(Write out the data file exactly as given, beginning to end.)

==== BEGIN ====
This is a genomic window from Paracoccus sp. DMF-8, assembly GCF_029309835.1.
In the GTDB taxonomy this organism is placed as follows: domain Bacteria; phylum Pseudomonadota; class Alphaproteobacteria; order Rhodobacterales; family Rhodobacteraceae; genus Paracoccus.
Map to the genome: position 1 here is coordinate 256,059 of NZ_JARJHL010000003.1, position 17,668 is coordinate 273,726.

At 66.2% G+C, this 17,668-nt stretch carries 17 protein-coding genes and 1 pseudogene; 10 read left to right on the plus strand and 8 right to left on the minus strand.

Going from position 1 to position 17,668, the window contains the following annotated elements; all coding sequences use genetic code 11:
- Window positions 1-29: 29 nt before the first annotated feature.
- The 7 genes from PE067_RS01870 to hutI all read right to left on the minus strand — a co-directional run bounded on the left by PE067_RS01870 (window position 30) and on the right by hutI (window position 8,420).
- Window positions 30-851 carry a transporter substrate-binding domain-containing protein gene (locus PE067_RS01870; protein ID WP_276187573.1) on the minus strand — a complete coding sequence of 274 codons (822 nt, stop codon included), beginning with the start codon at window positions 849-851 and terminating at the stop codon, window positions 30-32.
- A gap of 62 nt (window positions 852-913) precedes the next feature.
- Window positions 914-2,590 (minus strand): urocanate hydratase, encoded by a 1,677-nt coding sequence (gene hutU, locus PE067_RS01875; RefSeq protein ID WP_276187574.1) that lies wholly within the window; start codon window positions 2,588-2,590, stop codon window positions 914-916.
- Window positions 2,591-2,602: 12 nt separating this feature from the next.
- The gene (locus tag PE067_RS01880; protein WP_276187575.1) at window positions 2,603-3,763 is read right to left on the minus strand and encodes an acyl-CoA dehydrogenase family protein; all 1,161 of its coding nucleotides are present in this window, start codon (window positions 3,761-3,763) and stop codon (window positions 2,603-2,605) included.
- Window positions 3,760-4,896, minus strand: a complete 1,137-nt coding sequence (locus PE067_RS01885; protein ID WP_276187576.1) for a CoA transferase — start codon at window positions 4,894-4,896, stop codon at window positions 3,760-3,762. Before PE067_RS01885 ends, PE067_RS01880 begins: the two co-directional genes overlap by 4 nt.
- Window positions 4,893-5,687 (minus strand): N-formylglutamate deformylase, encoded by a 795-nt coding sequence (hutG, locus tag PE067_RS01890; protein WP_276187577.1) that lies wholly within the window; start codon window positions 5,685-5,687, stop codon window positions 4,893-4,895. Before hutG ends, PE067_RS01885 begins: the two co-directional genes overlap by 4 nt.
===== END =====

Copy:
This is a genomic window from Paracoccus sp. DMF-8, assembly GCF_029309835.1.
In the GTDB taxonomy this organism is placed as follows: domain Bacteria; phylum Pseudomonadota; class Alphaproteobacteria; order Rhodobacterales; family Rhodobacteraceae; genus Paracoccus.
Map to the genome: position 1 here is coordinate 256,059 of NZ_JARJHL010000003.1, position 17,668 is coordinate 273,726.

At 66.2% G+C, this 17,668-nt stretch carries 17 protein-coding genes and 1 pseudogene; 10 read left to right on the plus strand and 8 right to left on the minus strand.

Going from position 1 to position 17,668, the window contains the following annotated elements; all coding sequences use genetic code 11:
- Window positions 1-29: 29 nt before the first annotated feature.
- The 7 genes from PE067_RS01870 to hutI all read right to left on the minus strand — a co-directional run bounded on the left by PE067_RS01870 (window position 30) and on the right by hutI (window position 8,420).
- Window positions 30-851 carry a transporter substrate-binding domain-containing protein gene (locus PE067_RS01870; protein ID WP_276187573.1) on the minus strand — a complete coding sequence of 274 codons (822 nt, stop codon included), beginning with the start codon at window positions 849-851 and terminating at the stop codon, window positions 30-32.
- A gap of 62 nt (window positions 852-913) precedes the next feature.
- Window positions 914-2,590 (minus strand): urocanate hydratase, encoded by a 1,677-nt coding sequence (gene hutU, locus PE067_RS01875; RefSeq protein ID WP_276187574.1) that lies wholly within the window; start codon window positions 2,588-2,590, stop codon window positions 914-916.
- Window positions 2,591-2,602: 12 nt separating this feature from the next.
- The gene (locus tag PE067_RS01880; protein WP_276187575.1) at window positions 2,603-3,763 is read right to left on the minus strand and encodes an acyl-CoA dehydrogenase family protein; all 1,161 of its coding nucleotides are present in this window, start codon (window positions 3,761-3,763) and stop codon (window positions 2,603-2,605) included.
- Window positions 3,760-4,896, minus strand: a complete 1,137-nt coding sequence (locus PE067_RS01885; protein ID WP_276187576.1) for a CoA transferase — start codon at window positions 4,894-4,896, stop codon at window positions 3,760-3,762. Before PE067_RS01885 ends, PE067_RS01880 begins: the two co-directional genes overlap by 4 nt.
- Window positions 4,893-5,687 (minus strand): N-formylglutamate deformylase, encoded by a 795-nt coding sequence (hutG, locus tag PE067_RS01890; protein WP_276187577.1) that lies wholly within the window; start codon window positions 5,685-5,687, stop codon window positions 4,893-4,895. Before hutG ends, PE067_RS01885 begins: the two co-directional genes overlap by 4 nt.